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Happy Birthday Curiosity!   13 comments

ūüöÄIt’s Mars Rover Curiosity’s Birthday Today!!ūüéĀūüöÄūüćį

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Image Credit: Space Exploration – Science Website (Facebook)

Curiosity’s all alone on it’s birthday WordPress friends! ūüė•ūüćįLet’s all get together and sing happy birthday to it ūüé∂ūüéāūüėÉ No-one should be alone on their birthday so let’s show Curiosity some love!ūüėćūü§ó In the spirit of WordPress! ūüĎ©‚ÄćūüöÄūüĎ®‚ÄćūüíĽ

ūüé∂ūüéĀ”Happy Birthday Curiosity!!”ūüôÉūüéČūüéąūüéĀūüéĶūüöÄūüõįūüėÉ

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Global Martian Dust Storm   12 comments

The View from Insight! ūüôā

It’s pretty packed here on the Mars Insight Probe and there’s nothing much to see outside right now… so we’ve been watching live streams of the dust storm taking over Mars to pass the time…Not very impressed with the view there right now either! ūüėČ

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The Martian dust storm that has been engulfing the red planet for the last two weeks or so has now ballooned into full-blown global dust event magnitudes (officially known as a “planet-encircling” dust event.) as of 20th June. The atmospheric dust-haze now surrounding Mars and blocking out the sunlight as it covers the sky, is in the region of six to eight times greater than its seasonally normal density. In the absence of sunlight dusty red Mars has taken on a weirdly spooky-shadowless appearance.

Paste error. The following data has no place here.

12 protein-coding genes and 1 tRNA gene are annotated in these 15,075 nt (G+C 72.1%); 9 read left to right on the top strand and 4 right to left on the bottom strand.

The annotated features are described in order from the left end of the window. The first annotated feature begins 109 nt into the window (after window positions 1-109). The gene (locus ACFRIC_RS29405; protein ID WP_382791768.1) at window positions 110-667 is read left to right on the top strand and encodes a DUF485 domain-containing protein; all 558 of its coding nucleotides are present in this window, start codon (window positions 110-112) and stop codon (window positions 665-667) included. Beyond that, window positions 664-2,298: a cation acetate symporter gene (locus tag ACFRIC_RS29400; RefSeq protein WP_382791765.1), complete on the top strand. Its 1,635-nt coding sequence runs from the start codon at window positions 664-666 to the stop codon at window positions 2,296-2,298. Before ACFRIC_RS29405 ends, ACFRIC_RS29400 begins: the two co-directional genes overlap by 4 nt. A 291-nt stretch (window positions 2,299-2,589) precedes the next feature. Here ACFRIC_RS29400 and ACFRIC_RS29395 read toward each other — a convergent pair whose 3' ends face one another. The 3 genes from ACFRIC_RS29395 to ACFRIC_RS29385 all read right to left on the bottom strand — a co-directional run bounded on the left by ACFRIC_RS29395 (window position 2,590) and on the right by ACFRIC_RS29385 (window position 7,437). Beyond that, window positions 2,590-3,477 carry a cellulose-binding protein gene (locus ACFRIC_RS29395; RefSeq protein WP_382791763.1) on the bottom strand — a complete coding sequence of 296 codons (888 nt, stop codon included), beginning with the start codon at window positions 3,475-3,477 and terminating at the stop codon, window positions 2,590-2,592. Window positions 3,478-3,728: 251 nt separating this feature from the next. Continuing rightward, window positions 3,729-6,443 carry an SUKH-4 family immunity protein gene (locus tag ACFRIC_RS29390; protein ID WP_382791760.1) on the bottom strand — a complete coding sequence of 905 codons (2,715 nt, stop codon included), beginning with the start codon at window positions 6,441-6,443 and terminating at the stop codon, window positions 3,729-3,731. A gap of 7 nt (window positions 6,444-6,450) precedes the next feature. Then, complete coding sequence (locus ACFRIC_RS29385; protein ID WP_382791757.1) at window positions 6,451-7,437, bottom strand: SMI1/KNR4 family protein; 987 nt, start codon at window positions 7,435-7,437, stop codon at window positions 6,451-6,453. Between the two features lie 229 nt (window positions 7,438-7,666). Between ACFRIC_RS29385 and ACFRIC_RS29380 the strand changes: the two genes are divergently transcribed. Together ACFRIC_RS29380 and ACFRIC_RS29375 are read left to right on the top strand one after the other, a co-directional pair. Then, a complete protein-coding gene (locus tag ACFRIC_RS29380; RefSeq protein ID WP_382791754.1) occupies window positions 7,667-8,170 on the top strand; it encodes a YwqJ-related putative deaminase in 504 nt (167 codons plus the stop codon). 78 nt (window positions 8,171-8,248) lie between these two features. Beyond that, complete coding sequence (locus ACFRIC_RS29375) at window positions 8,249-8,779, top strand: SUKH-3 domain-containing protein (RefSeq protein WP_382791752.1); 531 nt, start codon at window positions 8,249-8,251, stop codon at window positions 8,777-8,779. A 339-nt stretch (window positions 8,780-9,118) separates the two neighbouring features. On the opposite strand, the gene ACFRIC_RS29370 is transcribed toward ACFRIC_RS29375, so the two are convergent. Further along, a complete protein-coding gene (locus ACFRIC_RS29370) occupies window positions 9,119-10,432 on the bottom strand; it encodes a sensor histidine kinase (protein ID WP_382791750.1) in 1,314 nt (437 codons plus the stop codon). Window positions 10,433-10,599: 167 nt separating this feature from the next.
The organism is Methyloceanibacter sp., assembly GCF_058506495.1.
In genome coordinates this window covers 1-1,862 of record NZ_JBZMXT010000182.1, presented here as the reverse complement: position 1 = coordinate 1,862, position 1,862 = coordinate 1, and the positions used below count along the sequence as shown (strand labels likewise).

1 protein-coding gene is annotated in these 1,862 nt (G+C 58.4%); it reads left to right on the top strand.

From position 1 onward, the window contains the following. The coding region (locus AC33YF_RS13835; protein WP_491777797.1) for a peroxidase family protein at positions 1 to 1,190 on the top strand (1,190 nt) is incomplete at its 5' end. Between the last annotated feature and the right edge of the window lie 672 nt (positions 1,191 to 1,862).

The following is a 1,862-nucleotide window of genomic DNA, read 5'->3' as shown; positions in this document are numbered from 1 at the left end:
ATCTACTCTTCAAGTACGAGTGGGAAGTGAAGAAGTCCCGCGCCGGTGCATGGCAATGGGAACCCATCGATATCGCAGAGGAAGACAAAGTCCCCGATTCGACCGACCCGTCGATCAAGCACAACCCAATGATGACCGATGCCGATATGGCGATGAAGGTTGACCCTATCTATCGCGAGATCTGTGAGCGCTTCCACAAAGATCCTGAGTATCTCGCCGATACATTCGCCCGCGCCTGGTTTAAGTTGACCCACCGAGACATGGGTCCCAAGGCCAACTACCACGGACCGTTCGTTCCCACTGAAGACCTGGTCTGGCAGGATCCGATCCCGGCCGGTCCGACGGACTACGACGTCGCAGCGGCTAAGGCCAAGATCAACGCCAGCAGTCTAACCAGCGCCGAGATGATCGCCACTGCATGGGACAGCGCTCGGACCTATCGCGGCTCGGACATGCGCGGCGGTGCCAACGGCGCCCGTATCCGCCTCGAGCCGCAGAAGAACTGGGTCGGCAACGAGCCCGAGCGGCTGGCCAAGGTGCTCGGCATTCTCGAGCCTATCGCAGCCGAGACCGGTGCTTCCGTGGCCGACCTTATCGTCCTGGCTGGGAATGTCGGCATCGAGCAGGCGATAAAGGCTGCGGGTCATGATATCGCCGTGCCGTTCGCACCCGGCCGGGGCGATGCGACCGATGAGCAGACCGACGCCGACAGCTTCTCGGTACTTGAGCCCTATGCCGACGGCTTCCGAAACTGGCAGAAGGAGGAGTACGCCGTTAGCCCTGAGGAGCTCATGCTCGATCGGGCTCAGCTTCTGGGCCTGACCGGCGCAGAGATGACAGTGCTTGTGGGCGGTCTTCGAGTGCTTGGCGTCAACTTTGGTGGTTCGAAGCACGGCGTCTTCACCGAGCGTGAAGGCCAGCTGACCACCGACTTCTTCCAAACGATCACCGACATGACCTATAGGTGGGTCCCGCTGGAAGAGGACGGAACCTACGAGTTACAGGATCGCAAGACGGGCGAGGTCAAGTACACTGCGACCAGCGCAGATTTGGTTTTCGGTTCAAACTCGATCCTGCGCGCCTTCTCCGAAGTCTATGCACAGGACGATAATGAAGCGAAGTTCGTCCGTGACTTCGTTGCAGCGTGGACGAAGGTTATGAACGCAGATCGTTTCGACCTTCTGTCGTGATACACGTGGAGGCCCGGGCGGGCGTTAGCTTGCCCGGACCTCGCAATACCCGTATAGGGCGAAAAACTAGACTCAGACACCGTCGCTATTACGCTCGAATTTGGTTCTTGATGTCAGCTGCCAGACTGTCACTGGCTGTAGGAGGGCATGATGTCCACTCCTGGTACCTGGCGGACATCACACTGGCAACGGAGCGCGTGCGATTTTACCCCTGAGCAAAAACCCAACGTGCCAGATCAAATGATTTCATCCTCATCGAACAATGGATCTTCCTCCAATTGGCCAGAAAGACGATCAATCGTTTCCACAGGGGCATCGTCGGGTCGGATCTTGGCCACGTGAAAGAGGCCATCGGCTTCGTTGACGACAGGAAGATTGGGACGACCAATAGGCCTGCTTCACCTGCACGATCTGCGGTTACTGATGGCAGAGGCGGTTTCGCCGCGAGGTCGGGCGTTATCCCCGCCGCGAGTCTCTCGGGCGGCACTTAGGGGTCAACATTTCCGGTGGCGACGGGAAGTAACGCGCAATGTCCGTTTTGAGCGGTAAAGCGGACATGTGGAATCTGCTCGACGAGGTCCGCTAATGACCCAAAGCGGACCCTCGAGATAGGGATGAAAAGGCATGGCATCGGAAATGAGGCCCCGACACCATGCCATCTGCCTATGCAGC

Mars 2Poor little ‚ÄúOppy‚ÄĚ (NASA‚Äôs Opportunity rover)¬†has been somewhat swamped, being in the wrong place at the wrong time and the Martian dust storm has diminished the sunlight it relies on for power, to such an extent (like completely obliterated it) that ‚ÄúOppy‚ÄĚ has been compelled to postpone all of its science activities until further notice. Without enough available power from its solar panels Oppy could not even ‚Äúcall home,‚ÄĚ and NASA and Oppy lost contact altogether on 12th June 2018.

Mars 3Over on a different part of the planet at the infamous Gale Crater, Curiosity (NASA‚Äôs Curiosity rover), which has been hard at work studying the Martian soil in the region, has fared considerably better and it isn‚Äôt anticipated to be unduly bothered by the dust. Despite the antics of the Martian dust storm diminishing both sunlight and visibility in Gale Crater, Curiosity, who arrived on Mars five years after the last Martian dust storm of this nature, in 2007, has the edge over ‚ÄúOppy‚ÄĚ because it sports a nuclear-powered battery running 24/7 and doesn‚Äôt therefore have power issues to sweat over, unlike ‚ÄúOppy‚ÄĚ.

MarsThe offending dusty haze floating around the Martian atmosphere, resulting from the storm which is blocking out the sunlight, is known as “tau.” This tau level is at an all-time high rising tau level 8.0 at Curiosity‚Äôs location in Gale Crater. No higher tau has ever been recorded by the mission. The area close to Oppy‚Äôs location last measured a tau of almost level 11, and at such a high dust intensity it rendered impossible the job of Oppy – the longest working Mars rover, to provide any kind of precise measurements. ¬†